The Dovetail Trio is an invigorating new grouping of three proven talents, these being Matt Quinn (Newcastle Folk Degree alumnus and now veteran of all manner of outfits, working for artists from Dogan to Eliza Carthy), Rosie Hood (engaging Wiltshire singer and Fred Jordan Memorial Award winner) and Jamie Roberts (of multiple-award-winning duo Gilmore & Roberts). Between them, and wisely choosing to utilise a comparatively limited instrumental palette, they’ve managed to work miracles in terms of creating a highly distinctive style and sound. They achieve so much with just concertina and guitar and their three voices – but what capable and charismatic voices! Each of the trio takes a good number of leads as well as producing some superb three-part harmonies along the way – their rendition of the Sussex song Banks Of Mossing (collected by Bob Copper in the 50s) is absolutely excellent, and a fine example both of their vocal prowess and of the special kind of tonal balance their voices can so easily together achieve. Almost as fine is the trio’s beautifully textured rendition of Peter Bellamy’s Transports piece Sweet Loving Friendship, although this song can feel a touch too measured in its sincere effort to translate the sentiments across the ocean.
There’s a really thoughtful, imaginative quality to the trio’s fresh-hued arrangements of songs of almost exclusively traditional origin, and this gives rise to a unique richness of vision and execution. This can be heard especially on The Lady And The Soldier, where Jamie’s gently driving and wonderfully lyrical guitar traceries and Matt’s sensitive concertina chordings weave a really attractive tapestry of design around Rosie’s generous take on the song itself. Similarly with Oak Tree Carol, a real discovery that (like The Lady And The Soldier) had been collected by Alfred Williams – and what a marvellous tune the trio has managed to concoct for this one! The tragic American ballad of Frozen Girl (which the trio had first discovered, on the recommendation of Nancy Kerr, on the landmark 1995 Cordelia’s Dad album Comet), finds considerable capital in retaining a hauntingly simple accompaniment that matches the ebb and flow of the narrative. Simplicity is also the key to the backing for The Rose Of York, all the better to point out the song’s harrowing implications and imagery. Whereas the opening track, the Scottish whaling song Greenland, is ushered in over an insistent huffing, puffing mouth-music rhythm and developed with solid instrumental embellishments and storm-tossed harmonies.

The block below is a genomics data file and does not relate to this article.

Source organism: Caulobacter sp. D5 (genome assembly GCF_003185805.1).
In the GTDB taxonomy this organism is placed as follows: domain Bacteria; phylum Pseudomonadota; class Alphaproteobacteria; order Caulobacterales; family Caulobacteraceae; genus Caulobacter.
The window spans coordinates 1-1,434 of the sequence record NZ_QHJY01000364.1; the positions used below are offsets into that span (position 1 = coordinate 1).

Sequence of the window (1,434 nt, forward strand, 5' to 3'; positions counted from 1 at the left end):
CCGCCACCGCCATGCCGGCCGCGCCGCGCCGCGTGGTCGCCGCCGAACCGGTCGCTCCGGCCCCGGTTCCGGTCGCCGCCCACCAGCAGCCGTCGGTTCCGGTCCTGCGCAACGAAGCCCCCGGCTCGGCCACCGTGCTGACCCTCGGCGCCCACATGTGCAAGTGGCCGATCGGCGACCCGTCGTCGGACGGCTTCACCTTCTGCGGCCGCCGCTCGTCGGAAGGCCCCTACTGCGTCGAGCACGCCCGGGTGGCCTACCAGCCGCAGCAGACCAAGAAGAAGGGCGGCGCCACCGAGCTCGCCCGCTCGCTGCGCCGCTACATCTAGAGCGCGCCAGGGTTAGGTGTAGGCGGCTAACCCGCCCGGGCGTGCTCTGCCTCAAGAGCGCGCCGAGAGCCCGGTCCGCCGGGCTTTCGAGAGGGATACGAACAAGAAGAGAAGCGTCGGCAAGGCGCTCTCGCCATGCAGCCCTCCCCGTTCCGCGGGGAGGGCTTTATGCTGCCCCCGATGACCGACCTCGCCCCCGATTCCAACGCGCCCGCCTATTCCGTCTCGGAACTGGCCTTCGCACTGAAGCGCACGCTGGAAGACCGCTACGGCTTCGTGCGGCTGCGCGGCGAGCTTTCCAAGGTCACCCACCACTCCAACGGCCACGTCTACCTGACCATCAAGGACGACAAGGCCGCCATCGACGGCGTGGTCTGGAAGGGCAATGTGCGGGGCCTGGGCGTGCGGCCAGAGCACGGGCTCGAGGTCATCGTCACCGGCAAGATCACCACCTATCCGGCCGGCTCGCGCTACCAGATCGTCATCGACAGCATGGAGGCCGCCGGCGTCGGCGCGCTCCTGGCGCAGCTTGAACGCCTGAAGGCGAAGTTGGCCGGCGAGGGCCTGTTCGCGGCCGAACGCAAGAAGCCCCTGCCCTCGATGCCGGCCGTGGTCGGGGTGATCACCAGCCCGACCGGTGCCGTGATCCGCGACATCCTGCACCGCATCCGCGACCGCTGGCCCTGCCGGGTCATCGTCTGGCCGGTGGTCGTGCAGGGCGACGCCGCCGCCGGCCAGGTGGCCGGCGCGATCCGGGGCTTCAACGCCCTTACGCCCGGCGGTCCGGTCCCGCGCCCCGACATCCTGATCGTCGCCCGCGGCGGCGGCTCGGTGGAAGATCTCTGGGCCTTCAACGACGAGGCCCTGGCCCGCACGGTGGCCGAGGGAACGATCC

Right in the centre of the disc we find a lone instrumental set, a pairing of Jamie’s own tune The Last Leg (composed while he and Katrina Gilmore were supporting Fairport Convention on their 2011 tour) and a French-Canadian fiddle tune by Eric Favreau. As with the vocal tracks, the recorded balance here is absolutely ideal (engineered by Tom Wright in Sheffield), with plenty of forward presence and recognisable identity.
Review by: David Kidman
Details of their album launch tour can be found here.
Out Now via Rootbeat Records
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